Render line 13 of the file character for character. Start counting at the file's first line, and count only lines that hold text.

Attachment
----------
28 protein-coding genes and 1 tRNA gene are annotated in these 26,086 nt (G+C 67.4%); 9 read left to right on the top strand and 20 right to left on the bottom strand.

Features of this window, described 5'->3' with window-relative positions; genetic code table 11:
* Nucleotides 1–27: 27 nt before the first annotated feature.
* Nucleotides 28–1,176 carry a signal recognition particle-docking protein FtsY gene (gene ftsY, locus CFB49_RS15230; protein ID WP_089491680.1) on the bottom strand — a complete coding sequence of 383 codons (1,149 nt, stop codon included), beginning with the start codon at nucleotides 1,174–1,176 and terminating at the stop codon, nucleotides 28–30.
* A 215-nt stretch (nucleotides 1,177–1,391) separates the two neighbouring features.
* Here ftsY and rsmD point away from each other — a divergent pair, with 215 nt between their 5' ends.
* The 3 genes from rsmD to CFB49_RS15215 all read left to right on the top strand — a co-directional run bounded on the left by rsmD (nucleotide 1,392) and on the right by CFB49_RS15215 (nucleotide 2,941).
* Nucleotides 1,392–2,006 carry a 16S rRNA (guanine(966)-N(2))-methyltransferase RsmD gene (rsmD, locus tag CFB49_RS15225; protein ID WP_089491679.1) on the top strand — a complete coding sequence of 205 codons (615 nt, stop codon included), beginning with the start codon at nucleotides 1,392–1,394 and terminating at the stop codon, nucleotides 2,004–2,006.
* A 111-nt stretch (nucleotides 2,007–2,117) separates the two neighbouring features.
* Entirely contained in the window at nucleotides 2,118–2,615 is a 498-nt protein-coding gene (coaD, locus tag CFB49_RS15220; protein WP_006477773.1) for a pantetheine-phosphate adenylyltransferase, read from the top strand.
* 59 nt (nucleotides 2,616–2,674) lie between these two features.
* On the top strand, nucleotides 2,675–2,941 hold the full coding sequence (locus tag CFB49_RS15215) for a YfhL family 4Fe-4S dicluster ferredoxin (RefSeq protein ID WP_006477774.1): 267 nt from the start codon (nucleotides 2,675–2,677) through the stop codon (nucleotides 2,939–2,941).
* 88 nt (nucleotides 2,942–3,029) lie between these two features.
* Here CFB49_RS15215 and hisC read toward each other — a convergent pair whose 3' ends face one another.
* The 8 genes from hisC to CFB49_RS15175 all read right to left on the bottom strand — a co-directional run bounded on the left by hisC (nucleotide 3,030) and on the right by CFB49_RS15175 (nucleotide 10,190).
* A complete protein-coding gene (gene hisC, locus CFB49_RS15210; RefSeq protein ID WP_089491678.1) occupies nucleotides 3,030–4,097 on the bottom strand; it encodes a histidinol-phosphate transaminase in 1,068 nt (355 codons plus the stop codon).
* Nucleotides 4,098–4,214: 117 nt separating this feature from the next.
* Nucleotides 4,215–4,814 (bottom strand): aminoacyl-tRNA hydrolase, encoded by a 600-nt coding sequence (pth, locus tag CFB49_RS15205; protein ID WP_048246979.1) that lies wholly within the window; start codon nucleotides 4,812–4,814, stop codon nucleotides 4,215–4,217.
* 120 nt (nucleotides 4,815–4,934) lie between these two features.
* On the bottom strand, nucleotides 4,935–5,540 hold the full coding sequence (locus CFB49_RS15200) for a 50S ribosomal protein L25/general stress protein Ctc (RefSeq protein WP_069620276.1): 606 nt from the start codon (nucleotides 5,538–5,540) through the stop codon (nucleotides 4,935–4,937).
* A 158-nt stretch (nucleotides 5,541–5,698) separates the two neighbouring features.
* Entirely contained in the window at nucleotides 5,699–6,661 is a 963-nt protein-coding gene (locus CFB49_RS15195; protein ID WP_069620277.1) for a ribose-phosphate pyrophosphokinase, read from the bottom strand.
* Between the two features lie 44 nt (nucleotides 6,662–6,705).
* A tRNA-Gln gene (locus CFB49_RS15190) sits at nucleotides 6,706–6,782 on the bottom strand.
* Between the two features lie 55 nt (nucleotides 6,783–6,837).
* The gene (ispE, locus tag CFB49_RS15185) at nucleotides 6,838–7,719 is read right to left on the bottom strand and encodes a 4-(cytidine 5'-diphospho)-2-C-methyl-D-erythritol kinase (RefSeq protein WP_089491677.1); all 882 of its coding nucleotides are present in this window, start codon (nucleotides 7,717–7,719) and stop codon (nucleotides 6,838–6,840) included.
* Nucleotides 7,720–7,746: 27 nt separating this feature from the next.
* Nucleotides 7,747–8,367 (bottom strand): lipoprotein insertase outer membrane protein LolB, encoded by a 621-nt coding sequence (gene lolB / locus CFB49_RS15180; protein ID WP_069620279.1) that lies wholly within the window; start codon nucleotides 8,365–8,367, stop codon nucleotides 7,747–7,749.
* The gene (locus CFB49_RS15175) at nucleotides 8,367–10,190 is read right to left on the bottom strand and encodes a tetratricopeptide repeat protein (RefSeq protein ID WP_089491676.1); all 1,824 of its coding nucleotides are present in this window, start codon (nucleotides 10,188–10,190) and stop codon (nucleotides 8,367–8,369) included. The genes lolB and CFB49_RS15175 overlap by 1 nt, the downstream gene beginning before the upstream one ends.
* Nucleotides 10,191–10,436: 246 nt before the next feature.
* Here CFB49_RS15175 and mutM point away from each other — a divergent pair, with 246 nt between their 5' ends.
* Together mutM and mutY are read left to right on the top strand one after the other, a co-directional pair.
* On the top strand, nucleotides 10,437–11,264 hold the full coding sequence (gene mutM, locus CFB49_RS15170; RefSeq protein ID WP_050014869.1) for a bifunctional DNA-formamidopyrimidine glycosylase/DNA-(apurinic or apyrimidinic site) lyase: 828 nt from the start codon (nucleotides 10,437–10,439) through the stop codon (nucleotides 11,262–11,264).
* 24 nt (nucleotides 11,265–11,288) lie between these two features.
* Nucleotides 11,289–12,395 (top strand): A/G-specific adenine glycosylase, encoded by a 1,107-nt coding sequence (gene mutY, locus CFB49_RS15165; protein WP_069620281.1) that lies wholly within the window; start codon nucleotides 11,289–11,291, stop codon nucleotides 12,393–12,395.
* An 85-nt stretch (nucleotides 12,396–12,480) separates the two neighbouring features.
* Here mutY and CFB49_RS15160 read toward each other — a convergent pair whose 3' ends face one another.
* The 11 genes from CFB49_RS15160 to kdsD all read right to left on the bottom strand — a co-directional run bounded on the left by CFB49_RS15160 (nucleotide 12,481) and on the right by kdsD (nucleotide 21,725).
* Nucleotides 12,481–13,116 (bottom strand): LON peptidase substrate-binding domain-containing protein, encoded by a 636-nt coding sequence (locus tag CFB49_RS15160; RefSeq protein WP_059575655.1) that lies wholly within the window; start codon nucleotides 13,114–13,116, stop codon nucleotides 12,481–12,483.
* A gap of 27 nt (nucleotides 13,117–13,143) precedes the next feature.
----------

* 88 nt (nucleotides 2,942–3,029) lie between these two features.